Robert E. Strauss, an estate planning attorney at Weinstock Manion, says he was appalled when he read Prince had no will. “It’s a mess,” he says. “It’s unlikely to be consistent with what he would otherwise have wanted to do.”
Indeed, Prince famously was controlling of his intellectual property rights, standing up against what he felt was improper treatment by his record label, Warner Bros., and keeping his music off YouTube and other streaming services. Without specific instructions in a will, his music could be controlled by people who might not share his worldview.
In addition, it has been reported Prince was generous with his money and made financial contributions to several organizations, including Jehovah’s Witnesses. But unless he had a written pledge to a charity, those gifts likely would stop if not provided for in a will and could even lead to legal fights.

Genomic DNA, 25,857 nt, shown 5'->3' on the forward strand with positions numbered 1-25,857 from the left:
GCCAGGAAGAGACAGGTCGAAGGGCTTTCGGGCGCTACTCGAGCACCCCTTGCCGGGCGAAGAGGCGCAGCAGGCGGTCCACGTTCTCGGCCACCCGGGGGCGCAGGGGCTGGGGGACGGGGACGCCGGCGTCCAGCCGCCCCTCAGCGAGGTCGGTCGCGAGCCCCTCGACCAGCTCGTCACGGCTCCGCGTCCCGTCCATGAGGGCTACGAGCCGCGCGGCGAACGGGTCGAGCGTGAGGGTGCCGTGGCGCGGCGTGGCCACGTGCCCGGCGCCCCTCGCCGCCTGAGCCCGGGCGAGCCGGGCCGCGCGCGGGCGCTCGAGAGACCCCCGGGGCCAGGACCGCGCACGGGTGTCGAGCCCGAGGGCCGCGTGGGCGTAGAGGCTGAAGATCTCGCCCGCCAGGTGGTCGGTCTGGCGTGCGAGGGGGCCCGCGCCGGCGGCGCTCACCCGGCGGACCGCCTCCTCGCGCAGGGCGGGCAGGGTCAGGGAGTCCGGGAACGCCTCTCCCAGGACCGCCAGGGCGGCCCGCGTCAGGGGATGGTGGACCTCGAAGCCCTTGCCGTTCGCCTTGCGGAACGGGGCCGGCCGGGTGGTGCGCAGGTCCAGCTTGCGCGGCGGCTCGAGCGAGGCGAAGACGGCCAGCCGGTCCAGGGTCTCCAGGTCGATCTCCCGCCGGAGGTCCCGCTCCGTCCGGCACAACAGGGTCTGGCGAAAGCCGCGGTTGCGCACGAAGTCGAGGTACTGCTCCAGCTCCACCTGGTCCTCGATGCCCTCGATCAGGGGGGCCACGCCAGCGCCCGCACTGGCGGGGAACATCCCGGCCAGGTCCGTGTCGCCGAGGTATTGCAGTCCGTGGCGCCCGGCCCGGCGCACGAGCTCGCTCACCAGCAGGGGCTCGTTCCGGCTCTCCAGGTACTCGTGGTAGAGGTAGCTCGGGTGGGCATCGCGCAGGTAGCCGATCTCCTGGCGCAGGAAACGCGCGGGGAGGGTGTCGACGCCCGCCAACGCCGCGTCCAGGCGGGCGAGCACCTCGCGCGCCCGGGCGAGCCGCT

“In the absence of a contribution agreement, the charities would get nothing,” Strauss says.
Burton Mitchell, chair of Jeffer Mangels’ trust and estates practice, says it’s hard to imagine that splitting Prince’s assets evenly among his siblings with nothing going to charity and no mechanism to protect his copyrights is what Prince would have wanted.
The biggest challenge won’t be dividing financial assets, Mitchell says, but rather putting a price on the icon’s legacy itself.
“His estate is not cash,” Mitchell says. “It’s his name, likeness and image. What is Prince’s image worth as of the date of his death? Who is going to value that?”
Attorneys say Prince’s heirs could face a clash with the IRS similar to the one the agency is having with Michael Jackson’s estate. “The IRS believes, from what I hear, the Jackson estate is worth far more than appraisers say it was worth on the day of his death, and that’s a problem,” Mitchell says. “It’s going to be a problem for Prince.”
After calculating exactly what the estate owes the IRS, the icon’s heirs are going to have to figure out how to pay it.